How to fit a kitchen

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Posted by HIPPO

Whether you’re looking for a sleek and contemporary look for a modern kitchen or upgrading your period home with something traditional, a new kitchen is an exciting and important venture.

Installing a new kitchen is not only a great opportunity to show off your own unique style, but also a chance to stamp your personality within one of the busiest rooms of the home.

Whether you want to save money or simply fancy trying your hand at some long overdue DIY, fitting your kitchen yourself can be a hugely rewarding challenge and can assist in refreshing your home and making it look like new.

Starting points: have a plan

Firstly, you need a detailed plan of what you want the finished result to look like. Sketching out a plan on some graph paper or getting creative and compiling a mood board can help you get an idea of how your space can be best utilised.

In terms of style, you may want to opt for contemporary-looking units, worktops and finishes if you have a modern living space. Alternatively, a period home could suit a more traditional looking kitchen.

From L-shaped kitchens to double line galley kitchens, the choice is yours and the possibilities are endless.


Safety should always come first and is of the upmost importance with this job. Fitting a kitchen can be particularly hazardous, due to the fact that there are electricity, water and potentially gas supplies to contend with (more on this below).

Ensure you invest in appropriate protective safety equipment, such as safety goggles.

Start by disconnecting water and electricity supplies and contact a professional, qualified plumber or electrician if required.


If you are changing gas appliances or moving their position, you must ensure this is carried out by a gas safe professional. It is a legal requirement that gas appliances should be disconnected and connected by a Gas Safe Registered engineer.


For speed, efficiency and, most importantly safety, it is crucial that you are armed with the right tools to complete the job.

The tools you are likely to require are:

  • Crow bar
  • Basin spanner
  • Bolster chisel
  • Drill & drill bits
  • Electrical screwdrivers
  • Hammer
  • Pliers
  • Saw
  • Spirit level

When fitting a kitchen, you are likely to require a range of power tools to complete tasks quicker and more easily. Whether you are using your own power tools or hiring them, it is crucial to check that they are in good working order. Ensure you check the power tools themselves and their leads. If they are damaged, avoid using them until they are either replaced or repaired professionally.

Residual Current Device (RCD)

Investing in an RCD (Residual Current Device) is imperative when it comes to using power tools in a kitchen or a bathroom space.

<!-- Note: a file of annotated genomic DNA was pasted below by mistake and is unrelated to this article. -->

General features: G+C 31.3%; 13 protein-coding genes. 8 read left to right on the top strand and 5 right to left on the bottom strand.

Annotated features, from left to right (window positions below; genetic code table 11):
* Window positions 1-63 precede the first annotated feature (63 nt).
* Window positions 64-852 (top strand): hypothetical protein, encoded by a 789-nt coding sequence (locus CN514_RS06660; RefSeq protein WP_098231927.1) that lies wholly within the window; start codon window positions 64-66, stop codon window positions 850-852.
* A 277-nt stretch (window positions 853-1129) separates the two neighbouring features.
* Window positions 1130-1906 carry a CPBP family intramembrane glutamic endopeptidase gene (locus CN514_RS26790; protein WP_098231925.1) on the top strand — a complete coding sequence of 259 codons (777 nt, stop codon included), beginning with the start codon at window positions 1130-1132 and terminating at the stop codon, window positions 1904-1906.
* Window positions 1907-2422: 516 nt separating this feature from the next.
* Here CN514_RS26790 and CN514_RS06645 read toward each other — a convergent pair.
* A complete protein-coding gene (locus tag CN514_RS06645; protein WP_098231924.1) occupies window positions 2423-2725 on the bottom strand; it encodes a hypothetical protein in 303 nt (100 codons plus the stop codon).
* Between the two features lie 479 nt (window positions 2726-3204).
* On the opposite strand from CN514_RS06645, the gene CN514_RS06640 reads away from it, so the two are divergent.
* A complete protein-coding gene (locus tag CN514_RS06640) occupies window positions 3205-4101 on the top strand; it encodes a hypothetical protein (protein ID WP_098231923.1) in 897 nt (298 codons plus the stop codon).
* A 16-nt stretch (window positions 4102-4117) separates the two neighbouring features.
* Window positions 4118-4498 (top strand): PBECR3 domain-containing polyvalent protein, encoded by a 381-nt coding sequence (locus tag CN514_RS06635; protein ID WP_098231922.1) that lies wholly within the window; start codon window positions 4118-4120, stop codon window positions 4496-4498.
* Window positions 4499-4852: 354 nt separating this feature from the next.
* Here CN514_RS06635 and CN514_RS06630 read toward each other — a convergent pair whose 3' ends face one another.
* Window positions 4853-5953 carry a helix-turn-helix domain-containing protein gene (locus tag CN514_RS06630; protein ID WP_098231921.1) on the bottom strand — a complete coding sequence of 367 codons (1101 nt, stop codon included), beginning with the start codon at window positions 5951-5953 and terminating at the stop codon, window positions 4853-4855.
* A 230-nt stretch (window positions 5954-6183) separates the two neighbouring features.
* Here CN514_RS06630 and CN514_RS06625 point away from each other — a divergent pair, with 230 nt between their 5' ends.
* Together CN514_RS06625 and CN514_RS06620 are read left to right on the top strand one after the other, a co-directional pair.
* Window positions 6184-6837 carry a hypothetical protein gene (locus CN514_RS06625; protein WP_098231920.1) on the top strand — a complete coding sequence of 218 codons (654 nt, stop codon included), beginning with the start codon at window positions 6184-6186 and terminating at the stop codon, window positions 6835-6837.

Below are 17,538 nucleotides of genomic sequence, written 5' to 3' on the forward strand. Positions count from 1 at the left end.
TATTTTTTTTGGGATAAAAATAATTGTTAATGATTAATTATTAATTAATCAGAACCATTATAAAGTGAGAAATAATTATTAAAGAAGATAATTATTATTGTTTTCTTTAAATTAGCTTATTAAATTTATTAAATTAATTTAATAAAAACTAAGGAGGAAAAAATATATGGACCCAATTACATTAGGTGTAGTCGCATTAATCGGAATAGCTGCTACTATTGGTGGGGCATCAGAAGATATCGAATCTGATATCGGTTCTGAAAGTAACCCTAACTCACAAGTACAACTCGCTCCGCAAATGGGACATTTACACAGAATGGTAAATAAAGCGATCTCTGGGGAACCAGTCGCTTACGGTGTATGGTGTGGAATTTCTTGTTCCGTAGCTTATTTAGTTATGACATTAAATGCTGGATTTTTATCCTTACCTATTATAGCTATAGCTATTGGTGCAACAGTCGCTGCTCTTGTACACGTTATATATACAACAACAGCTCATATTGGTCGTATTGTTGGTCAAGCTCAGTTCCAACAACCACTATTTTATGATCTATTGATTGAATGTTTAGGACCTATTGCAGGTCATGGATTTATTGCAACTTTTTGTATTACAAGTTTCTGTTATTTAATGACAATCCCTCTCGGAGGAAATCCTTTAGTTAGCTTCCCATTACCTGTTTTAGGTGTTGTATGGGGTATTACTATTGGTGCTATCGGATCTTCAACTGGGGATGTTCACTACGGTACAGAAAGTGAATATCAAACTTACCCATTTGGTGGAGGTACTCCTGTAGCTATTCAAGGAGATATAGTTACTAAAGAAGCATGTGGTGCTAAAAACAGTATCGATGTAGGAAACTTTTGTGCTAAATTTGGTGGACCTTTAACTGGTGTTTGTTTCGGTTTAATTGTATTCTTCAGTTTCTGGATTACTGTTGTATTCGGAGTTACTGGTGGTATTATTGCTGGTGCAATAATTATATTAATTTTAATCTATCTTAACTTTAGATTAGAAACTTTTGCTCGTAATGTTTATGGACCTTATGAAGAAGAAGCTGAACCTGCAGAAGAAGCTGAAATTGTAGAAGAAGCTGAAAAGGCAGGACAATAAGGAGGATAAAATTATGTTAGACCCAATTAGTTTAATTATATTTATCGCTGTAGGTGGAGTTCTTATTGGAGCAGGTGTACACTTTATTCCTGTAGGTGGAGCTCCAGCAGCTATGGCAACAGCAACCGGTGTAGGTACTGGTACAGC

This safety device will automatically cut off the electrical supply to the power tool if the cable becomes accidentally damaged or the tool itself gets wet. An RCD acts as a safeguard against electrocution and is a vital piece of safety equipment to have ahead of fitting a kitchen.

Read manufacturer’s instructions

All products are different, so even if you’ve fitted kitchen before, it is worth reading the manufacturer's installation instructions thoroughly to avoid unnecessary mistakes or time wasting.

Removing your kitchen

To begin, you will need to remove your old kitchen safely and efficiently, ensuring all utilities such as gas, water and electric are turned off first. Between appliances, worktops, sinks and cabinets, there are many different elements that will need removing. If the kitchen you are removing is still in good condition, take extra care when removing it as you may be able to sell it on or donate it. To find out more, check out our guide on how to remove your kitchen.


Ensure you double-check all of your measurements before you purchase or fit any products. The correct dimensions will mean you won’t run into any problems fitting your kitchen later on.

Use a spirit level to ensure you have a straight edge, and mark guidelines on the wall so you know exactly where the units will be.

Positioning base units

Starting in the corner, put together the base units in the correct position, adjusting the legs appropriately until it lines up with your guidelines. Make sure to check your units are all level with your spirit level before moving on.

Connect the units

Now you need to join the units together. You can do this by clamping them together to keep them secure as you use the appropriate tools and screws supplied. You may also need to fit corner posts for cabinets in the corner to avoid gaps.

Fix the units in place

Use the brackets provided to fix your units to the wall. Remember – always check for wires or pipes before drilling into your wall.

Repeat these steps to fit the wall units, using your spirit level before fitting the brackets for the units to attach to.


Selecting the right type of flooring takes time and consideration and is a key decision when it comes to fitting a kitchen.

Take time to research your flooring options thoroughly and consider selecting floor tiles and a finish that complements the colours in your chosen worktops and desired kitchen accessories.

Door fronts

To complete your unit fitting, attach the door fronts as well as plinths or kickboards.


Finally, it's time to add the worktop to complete your kitchen. Many worktops, such as stone and composite, need to be handled by professionals when it comes to measurements and cutting, however some laminate types you can cut and install yourself.

Dispose of your waste responsibly

Our largest bag - the HIPPOSKIP - is designed to carry an entire standard-sized kitchen including cupboards, worktops and fittings. Take a look at our HIPPOBAG product pages to find out more.